[Image Source: Wikipedia]

“Progress, far from consisting in change, depends on retentiveness. When change is absolute there remains no being to improve and no direction is set for possible improvement: and when experience is not retained, as among savages, infancy is perpetual. Those who cannot remember the past are condemned to repeat it.”

George Santayana

 

This quote seems apropos, strangely enough, for the latest summer blockbuster to come down the pike: Dawn of the Planet of the Apes, a somber, sociopolitically murky take on the “man vs. monkey” classic sci-fi mythology rebooted in 2011’s Rise of the Planet of the Apes.

Rise gave us a poignant tale of one man’s (James Franco) heartfelt connection with his evolutionary forebear (the chimp Caesar) as he searched for a cure for his ailing father’s (John Lithhow) Alzheimer’s. That film dealt with themes of a medical research industry that has little regard for nature (or for any of us, for that matter) and of the inevitably that man’s own hubris will lead to our destruction at the hands of the ecology with which we endlessly tamper.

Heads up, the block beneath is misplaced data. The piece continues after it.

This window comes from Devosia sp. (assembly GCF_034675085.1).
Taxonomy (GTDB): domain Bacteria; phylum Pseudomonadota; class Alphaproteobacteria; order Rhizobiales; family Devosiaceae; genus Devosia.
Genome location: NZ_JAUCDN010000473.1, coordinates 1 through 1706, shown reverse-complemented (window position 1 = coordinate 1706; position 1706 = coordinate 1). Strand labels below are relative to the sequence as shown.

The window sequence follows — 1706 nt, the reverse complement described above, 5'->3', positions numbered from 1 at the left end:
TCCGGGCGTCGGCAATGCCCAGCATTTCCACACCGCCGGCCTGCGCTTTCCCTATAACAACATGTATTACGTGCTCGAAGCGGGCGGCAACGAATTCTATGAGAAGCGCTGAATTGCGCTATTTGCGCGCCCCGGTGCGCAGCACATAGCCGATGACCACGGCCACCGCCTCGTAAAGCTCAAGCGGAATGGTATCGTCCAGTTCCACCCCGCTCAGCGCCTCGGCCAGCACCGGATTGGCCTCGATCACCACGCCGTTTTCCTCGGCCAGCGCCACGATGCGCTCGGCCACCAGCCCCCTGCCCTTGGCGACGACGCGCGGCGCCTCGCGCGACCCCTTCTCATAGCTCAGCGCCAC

The plot of Dawn is a logical continuation of the Pandora’s Box opened in that earlier film where primates who had been subject to cruel experimentation exact their revenge. Dawn is set ten years after Rise and depicts a society where humans have been decimated by a virus unleashed through the same experiments that gave the primates their super intelligence.

On the outskirts of San Francisco, Caesar and his followers reside in a commune that resembles something across between Return of the Jedi‘s Ewok village and a guerrilla (sorry) warrior encampment. On the other side of the Golden Gate Bridge, a small band of not-scruffy-looking-enough humans are barely hanging on, living in what looks to be the Presidio, retrofitted as a refugee camp.